There's an old saying that dogs' mouths are cleaner than ours, but ask any veterinarian and she will tell you that pet mouths are just a different kind of dirty! February is National Pet Dental Health Month, so we are focusing on an important but often overlooked aspect of animal health care: the mouth. It's a sad fact that 75% of pets will develop some type of dental problem or disease by age three, so let's talk teeth.
Animal dentistry isn't actually that different from our own, and as with human oral hygiene, an ounce of prevention (or a dollop of toothpaste) can save you a root canal's worth of grief. What can make oral care so tricky is that by the time we feel discomfort, things have already gone very wrong and may need a lot of work to fix, and that's doubly true with animals. After all, Fluffy can't tell us when her gums are feeling sensitive, so unless we are proactive about taking our dogs and cats in to the experts, we have no way of knowing that our pets need help until they are in actual pain.
As for what sort of dental problems pets can suffer, the short answer is that if we can get it then they probably can, too. Periodontal disease in dogs and cats
is surprisingly common, as are build-ups of tartar and plaque. Cavities are relatively rare in dogs unless they are given table scraps and sweets, but toothaches can be common. Then of course there's halitosis—we may joke about dog breath, but the reality is that bad breath in dogs may actually be a warning sign of serious oral hygiene issues. There are also issues such as crooked teeth, loose teeth, too many teeth or not enough—like we said, if it's a problem people can have, then our four-legged pals can suffer from it, too! And cats are really no different. Oral diseases and dental problems such as periodontal disease (which affects an estimated 85% of cats), oral cancer, gingivitis, and fractured teeth are all-too common in felines. With all these potential dental issues, how do you, as a responsible pet owner, figure out where to start? The first order of business is getting a baseline idea of your animal's oral health. Being proactive is good for your pet and good for your pocket book, so bring them into an experienced Marlboro veterinarian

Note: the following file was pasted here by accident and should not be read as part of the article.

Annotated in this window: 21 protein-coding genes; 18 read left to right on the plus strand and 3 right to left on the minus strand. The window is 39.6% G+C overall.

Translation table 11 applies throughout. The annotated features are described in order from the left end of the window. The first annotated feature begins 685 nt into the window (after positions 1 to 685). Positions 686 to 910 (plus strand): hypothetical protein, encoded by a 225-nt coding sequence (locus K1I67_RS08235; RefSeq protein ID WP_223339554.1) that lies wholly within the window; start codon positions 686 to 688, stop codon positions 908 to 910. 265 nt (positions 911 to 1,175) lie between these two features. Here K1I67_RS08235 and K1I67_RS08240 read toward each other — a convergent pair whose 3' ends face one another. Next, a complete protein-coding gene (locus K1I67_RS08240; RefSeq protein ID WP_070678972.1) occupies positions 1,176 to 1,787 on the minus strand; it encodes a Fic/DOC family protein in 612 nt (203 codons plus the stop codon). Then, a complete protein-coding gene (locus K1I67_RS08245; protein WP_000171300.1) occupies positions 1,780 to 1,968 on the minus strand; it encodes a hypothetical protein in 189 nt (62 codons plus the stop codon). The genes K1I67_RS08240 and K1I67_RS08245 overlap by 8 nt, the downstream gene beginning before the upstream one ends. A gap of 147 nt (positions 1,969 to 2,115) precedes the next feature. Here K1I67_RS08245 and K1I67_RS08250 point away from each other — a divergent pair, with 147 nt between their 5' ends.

for a dental exam at your earliest convenience.
Once the veterinarians have completed their exam they can advise you on the proper oral home care you can provide. There are a wide array of oral gels and sprays you can use at home to take care of your pet's teeth, as well as specially formulated dental treats and foods. Daily brushing is ideal for some animals, but once a week may be enough for others, especially in conjunction with rinses or water additives designed to improve oral health. A proactive exam schedule for your cat or dog will hopefully nip any problems in the bud before in-hospital procedures become necessary, but if and when they do, the experts at ahc can take of that, too.
So while February is National Pet Dental Health Month
, you'll really want to implement a tailored oral health care program year round. Come over to the Animal Health Care of Marlboro dental care page for more information, and visit the contact page
to make an appointment for an exam. During February, we are offering $50 off your pet’s next dental assessment/cleaning and treatment procedure if it’s scheduled during Dental Health Month. Space is limited so don’t delay! Let’s get those mouths back to clean, white, healthy, and bright today!
We look forward to giving you and your furry friend something worth smiling about at our location in Englishtown, NJ!